In best-case scenarios, a would-be preacher receives instruction in the neonatal unit of a homiletics class before arriving in a church pulpit. Most of the instruction is designed to instill a framework, or method, for crafting a sermon—the hard skills. The assumption is that the soft skills of preaching will develop through public engagement—the proverbial “getting your reps in.” But just like a golf swing, preaching skill doesn’t necessarily improve with repetition.
This formula is a recipe for burnout, insecurity, and stagnation in the preaching craft. Consider the development process for other disciplines. There often is a rigorous peer critique system, a skin-thickening deconstruction that can be downright humbling. Writers endure brutal peer edits. Doctors suffer through intense rotations and clinicals. Musicians develop through recitals. How are preachers sharpened in the crucible of sermon delivery?
This proved to be the real benefit of the preaching cohort for me: It was a place to sharpen my skills in real time while building intentional friendships. For group members, the size of one’s ministry was irrelevant. Church background didn’t take center stage. Preaching experience influenced but didn’t define how we gave feedback. The commonality of calling—and our desire to get better because God’s Word and God’s people deserved it—laid the foundation for friendships to form and blossom. By regularly meeting with my peers to share a meal, ideas, and prayer, I experienced the power of a circle of colleagues committed to growing in the craft—and I am better for it.
I’m convinced that a key ingredient in growing as a preacher is forming genuine friendships with other preachers—and not just friendships where we share our latest sermon series or illustration. We need friends who will be sounding boards and fellow sojourners as we preach sometimes uncomfortable, always otherworldly truths in an increasingly post-Christian culture. In the context of friendship, we are more open to receiving and giving informed feedback about what may or may not work, both in the preaching act and in our sermon preparation.
Such friendships guard us from insecurity. As we entrust ourselves to the watchful eyes of our colleagues, we can begin to dismantle the natural defensiveness we feel when anyone critiques our work. Through friendship, we develop the character-forming habit of receiving and giving feedback in grace and truth, a necessary habit not just for growing as a person but for improving in our preaching. I still wince when I recall a preacher who harshly and matter-of-factly called out his people’s sin. His tone and approach made me wonder how often he had sought feedback.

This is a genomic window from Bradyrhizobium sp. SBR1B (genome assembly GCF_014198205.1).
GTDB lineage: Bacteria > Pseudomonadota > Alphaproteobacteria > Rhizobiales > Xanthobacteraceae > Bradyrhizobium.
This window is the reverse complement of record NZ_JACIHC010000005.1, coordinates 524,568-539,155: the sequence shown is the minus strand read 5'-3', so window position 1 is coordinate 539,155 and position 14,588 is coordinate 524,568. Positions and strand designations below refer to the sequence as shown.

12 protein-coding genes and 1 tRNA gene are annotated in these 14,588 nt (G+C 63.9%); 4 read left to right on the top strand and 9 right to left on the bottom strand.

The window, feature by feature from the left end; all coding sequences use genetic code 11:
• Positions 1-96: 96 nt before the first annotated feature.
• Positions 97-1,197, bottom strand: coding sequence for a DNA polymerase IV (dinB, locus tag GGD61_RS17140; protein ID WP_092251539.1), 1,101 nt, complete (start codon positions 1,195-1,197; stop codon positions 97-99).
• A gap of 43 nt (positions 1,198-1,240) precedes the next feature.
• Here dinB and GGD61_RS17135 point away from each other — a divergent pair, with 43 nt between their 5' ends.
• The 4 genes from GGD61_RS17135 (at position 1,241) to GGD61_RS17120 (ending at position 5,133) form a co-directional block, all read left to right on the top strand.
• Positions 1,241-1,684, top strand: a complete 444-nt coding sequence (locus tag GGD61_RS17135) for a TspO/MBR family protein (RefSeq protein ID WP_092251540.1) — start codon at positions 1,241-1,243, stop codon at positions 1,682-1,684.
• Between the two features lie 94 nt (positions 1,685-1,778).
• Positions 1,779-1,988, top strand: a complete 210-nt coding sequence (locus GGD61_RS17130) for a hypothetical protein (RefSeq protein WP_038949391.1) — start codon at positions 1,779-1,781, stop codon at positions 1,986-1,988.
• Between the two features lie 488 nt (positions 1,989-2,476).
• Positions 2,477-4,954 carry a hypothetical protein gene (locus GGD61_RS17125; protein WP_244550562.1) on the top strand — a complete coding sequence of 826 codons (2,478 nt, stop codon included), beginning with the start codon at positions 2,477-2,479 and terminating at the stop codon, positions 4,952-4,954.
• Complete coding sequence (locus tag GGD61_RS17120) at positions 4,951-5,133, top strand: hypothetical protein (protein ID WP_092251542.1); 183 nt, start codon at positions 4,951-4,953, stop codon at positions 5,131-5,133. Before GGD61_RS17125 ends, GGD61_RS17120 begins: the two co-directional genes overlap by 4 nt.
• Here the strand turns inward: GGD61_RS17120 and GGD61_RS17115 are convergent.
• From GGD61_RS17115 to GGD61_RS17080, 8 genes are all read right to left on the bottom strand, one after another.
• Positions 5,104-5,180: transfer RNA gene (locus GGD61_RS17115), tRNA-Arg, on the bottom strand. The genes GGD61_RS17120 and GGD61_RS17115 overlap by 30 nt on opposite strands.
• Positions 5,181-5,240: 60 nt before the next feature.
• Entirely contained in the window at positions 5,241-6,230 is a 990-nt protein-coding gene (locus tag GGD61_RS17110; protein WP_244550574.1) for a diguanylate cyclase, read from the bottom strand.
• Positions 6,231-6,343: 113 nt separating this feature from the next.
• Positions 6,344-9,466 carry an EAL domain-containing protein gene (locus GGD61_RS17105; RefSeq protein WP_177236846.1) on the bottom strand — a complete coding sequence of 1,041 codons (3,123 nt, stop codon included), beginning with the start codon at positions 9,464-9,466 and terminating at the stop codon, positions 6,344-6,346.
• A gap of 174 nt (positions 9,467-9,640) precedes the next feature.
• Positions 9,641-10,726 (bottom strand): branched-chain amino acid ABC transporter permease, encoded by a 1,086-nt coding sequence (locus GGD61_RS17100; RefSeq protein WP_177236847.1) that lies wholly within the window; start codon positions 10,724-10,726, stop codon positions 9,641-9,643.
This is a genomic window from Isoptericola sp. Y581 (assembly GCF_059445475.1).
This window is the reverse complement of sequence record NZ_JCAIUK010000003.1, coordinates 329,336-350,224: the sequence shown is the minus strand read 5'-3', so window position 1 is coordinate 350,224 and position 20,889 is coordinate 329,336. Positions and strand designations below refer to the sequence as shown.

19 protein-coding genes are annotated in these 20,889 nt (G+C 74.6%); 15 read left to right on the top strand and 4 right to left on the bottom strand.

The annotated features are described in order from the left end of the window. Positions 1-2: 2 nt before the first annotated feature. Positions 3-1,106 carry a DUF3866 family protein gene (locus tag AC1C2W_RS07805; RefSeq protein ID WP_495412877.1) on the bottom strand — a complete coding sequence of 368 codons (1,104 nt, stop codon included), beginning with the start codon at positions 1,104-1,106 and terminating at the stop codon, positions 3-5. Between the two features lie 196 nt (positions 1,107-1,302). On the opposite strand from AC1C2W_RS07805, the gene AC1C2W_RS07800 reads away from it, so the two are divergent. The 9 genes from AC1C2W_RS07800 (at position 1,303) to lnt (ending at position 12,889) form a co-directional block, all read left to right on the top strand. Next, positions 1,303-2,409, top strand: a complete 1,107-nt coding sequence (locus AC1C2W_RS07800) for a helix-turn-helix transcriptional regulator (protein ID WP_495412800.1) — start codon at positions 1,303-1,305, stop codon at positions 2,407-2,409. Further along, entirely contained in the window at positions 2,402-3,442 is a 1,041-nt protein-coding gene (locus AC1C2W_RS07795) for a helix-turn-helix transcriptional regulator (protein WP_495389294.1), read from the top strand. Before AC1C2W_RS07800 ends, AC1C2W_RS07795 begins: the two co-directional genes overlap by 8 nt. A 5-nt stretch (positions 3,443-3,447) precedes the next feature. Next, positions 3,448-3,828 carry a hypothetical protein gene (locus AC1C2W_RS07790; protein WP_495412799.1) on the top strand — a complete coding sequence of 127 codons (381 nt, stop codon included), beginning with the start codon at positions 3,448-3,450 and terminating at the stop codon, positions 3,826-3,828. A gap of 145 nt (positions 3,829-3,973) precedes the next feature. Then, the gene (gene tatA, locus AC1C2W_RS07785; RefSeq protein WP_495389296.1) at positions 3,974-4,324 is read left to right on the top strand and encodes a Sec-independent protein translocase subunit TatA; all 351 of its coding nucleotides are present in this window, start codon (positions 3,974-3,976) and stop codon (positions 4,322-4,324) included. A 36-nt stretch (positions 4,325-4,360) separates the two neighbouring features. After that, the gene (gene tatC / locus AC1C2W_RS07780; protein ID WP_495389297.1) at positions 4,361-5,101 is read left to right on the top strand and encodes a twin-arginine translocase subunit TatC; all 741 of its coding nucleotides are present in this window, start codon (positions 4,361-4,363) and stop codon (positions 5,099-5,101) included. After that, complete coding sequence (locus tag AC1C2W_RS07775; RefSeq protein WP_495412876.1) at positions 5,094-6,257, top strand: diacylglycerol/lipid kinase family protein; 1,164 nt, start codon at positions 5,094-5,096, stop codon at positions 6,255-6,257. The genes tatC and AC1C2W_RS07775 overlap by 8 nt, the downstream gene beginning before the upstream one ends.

Friendships also guard us from the self-righteousness that can creep into our pulpits. Without the presence of preaching friends, we can settle for the status quo in our preaching. Sitting in a circle of preachers from different contexts reminded me of the variety of perspectives and applications that exist in the church. Remembering where and how some of my friends preach produced in me a careful humility as I preached to my congregation.
I’ll share one more insight about these kinds of friendships. Of the fifteen of us who met, I saw only three of them outside of our quarterly meetings, yet the bonds formed in the cohort were friendships nonetheless. Lest you think that a circle of preaching friends must become your social circle, know that God can use the intentionality of these friendships to sharpen you even through infrequent meetings. As we gathered each time, we cared for, prayed for, and sharpened one another as if no time had passed.
Who are your friends? Who are the ones to whom you entrust yourself and your preaching? Just as we assure our people that God doesn’t intend for us to walk the Christian journey alone, I believe the same holds true for our preaching life. While a certain amount of work has to happen within us in study and solitude, the peer learning group helped me recover an awareness of the growth that happens in community—an understanding that I’m sure will yield blessings for our congregations.
Read So Much Better: How Thousands of Pastors Help Each Other Thrive, an examination of the impact of pastor peer groups.
Explore preaching and ministry resources from the Center for Excellence in Preaching.